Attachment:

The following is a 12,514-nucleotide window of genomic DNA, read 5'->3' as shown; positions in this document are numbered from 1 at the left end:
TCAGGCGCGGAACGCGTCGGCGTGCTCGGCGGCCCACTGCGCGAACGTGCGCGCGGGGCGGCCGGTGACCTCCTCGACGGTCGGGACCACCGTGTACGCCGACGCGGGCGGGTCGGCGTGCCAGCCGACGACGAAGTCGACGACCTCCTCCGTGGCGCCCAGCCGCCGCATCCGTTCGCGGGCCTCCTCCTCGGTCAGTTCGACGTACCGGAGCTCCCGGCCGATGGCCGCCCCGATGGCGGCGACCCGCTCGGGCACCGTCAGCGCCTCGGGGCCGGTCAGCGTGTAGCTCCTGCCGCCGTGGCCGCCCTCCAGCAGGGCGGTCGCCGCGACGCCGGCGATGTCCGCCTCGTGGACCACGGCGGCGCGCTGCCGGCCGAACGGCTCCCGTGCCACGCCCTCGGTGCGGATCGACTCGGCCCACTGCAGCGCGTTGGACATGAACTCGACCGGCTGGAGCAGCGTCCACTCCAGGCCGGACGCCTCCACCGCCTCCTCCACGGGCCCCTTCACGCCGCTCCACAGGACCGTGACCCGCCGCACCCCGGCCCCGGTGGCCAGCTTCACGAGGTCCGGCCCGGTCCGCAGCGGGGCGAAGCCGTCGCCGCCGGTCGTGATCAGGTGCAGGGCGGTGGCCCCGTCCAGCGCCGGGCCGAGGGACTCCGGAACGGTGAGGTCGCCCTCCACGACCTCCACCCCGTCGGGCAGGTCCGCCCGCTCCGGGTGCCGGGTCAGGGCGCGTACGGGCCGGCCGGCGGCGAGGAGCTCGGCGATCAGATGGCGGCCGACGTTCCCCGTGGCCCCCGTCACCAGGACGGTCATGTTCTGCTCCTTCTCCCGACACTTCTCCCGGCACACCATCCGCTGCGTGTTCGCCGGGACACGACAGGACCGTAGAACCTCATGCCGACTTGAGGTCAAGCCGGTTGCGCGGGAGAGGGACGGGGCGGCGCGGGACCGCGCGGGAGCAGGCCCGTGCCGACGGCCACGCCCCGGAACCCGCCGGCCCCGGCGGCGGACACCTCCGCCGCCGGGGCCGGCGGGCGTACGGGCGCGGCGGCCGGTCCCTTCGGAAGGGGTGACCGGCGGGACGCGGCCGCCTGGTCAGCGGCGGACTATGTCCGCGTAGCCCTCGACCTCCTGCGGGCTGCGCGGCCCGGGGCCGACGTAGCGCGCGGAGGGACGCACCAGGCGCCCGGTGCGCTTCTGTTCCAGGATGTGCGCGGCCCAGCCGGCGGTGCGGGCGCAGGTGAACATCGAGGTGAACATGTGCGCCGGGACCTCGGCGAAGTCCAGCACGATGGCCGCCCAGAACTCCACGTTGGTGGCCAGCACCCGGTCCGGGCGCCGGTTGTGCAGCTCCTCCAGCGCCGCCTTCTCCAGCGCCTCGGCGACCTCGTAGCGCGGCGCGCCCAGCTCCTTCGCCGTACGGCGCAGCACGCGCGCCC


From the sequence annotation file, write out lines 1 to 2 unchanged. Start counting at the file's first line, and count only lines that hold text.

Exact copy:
The following is a 12,514-nucleotide window of genomic DNA, read 5'->3' as shown; positions in this document are numbered from 1 at the left end:
TCAGGCGCGGAACGCGTCGGCGTGCTCGGCGGCCCACTGCGCGAACGTGCGCGCGGGGCGGCCGGTGACCTCCTCGACGGTCGGGACCACCGTGTACGCCGACGCGGGCGGGTCGGCGTGCCAGCCGACGACGAAGTCGACGACCTCCTCCGTGGCGCCCAGCCGCCGCATCCGTTCGCGGGCCTCCTCCTCGGTCAGTTCGACGTACCGGAGCTCCCGGCCGATGGCCGCCCCGATGGCGGCGACCCGCTCGGGCACCGTCAGCGCCTCGGGGCCGGTCAGCGTGTAGCTCCTGCCGCCGTGGCCGCCCTCCAGCAGGGCGGTCGCCGCGACGCCGGCGATGTCCGCCTCGTGGACCACGGCGGCGCGCTGCCGGCCGAACGGCTCCCGTGCCACGCCCTCGGTGCGGATCGACTCGGCCCACTGCAGCGCGTTGGACATGAACTCGACCGGCTGGAGCAGCGTCCACTCCAGGCCGGACGCCTCCACCGCCTCCTCCACGGGCCCCTTCACGCCGCTCCACAGGACCGTGACCCGCCGCACCCCGGCCCCGGTGGCCAGCTTCACGAGGTCCGGCCCGGTCCGCAGCGGGGCGAAGCCGTCGCCGCCGGTCGTGATCAGGTGCAGGGCGGTGGCCCCGTCCAGCGCCGGGCCGAGGGACTCCGGAACGGTGAGGTCGCCCTCCACGACCTCCACCCCGTCGGGCAGGTCCGCCCGCTCCGGGTGCCGGGTCAGGGCGCGTACGGGCCGGCCGGCGGCGAGGAGCTCGGCGATCAGATGGCGGCCGACGTTCCCCGTGGCCCCCGTCACCAGGACGGTCATGTTCTGCTCCTTCTCCCGACACTTCTCCCGGCACACCATCCGCTGCGTGTTCGCCGGGACACGACAGGACCGTAGAACCTCATGCCGACTTGAGGTCAAGCCGGTTGCGCGGGAGAGGGACGGGGCGGCGCGGGACCGCGCGGGAGCAGGCCCGTGCCGACGGCCACGCCCCGGAACCCGCCGGCCCCGGCGGCGGACACCTCCGCCGCCGGGGCCGGCGGGCGTACGGGCGCGGCGGCCGGTCCCTTCGGAAGGGGTGACCGGCGGGACGCGGCCGCCTGGTCAGCGGCGGACTATGTCCGCGTAGCCCTCGACCTCCTGCGGGCTGCGCGGCCCGGGGCCGACGTAGCGCGCGGAGGGACGCACCAGGCGCCCGGTGCGCTTCTGTTCCAGGATGTGCGCGGCCCAGCCGGCGGTGCGGGCGCAGGTGAACATCGAGGTGAACATGTGCGCCGGGACCTCGGCGAAGTCCAGCACGATGGCCGCCCAGAACTCCACGTTGGTGGCCAGCACCCGGTCCGGGCGCCGGTTGTGCAGCTCCTCCAGCGCCGCCTTCTCCAGCGCCTCGGCGACCTCGTAGCGCGGCGCGCCCAGCTCCTTCGCCGTACGGCGCAGCACGCGCGCCC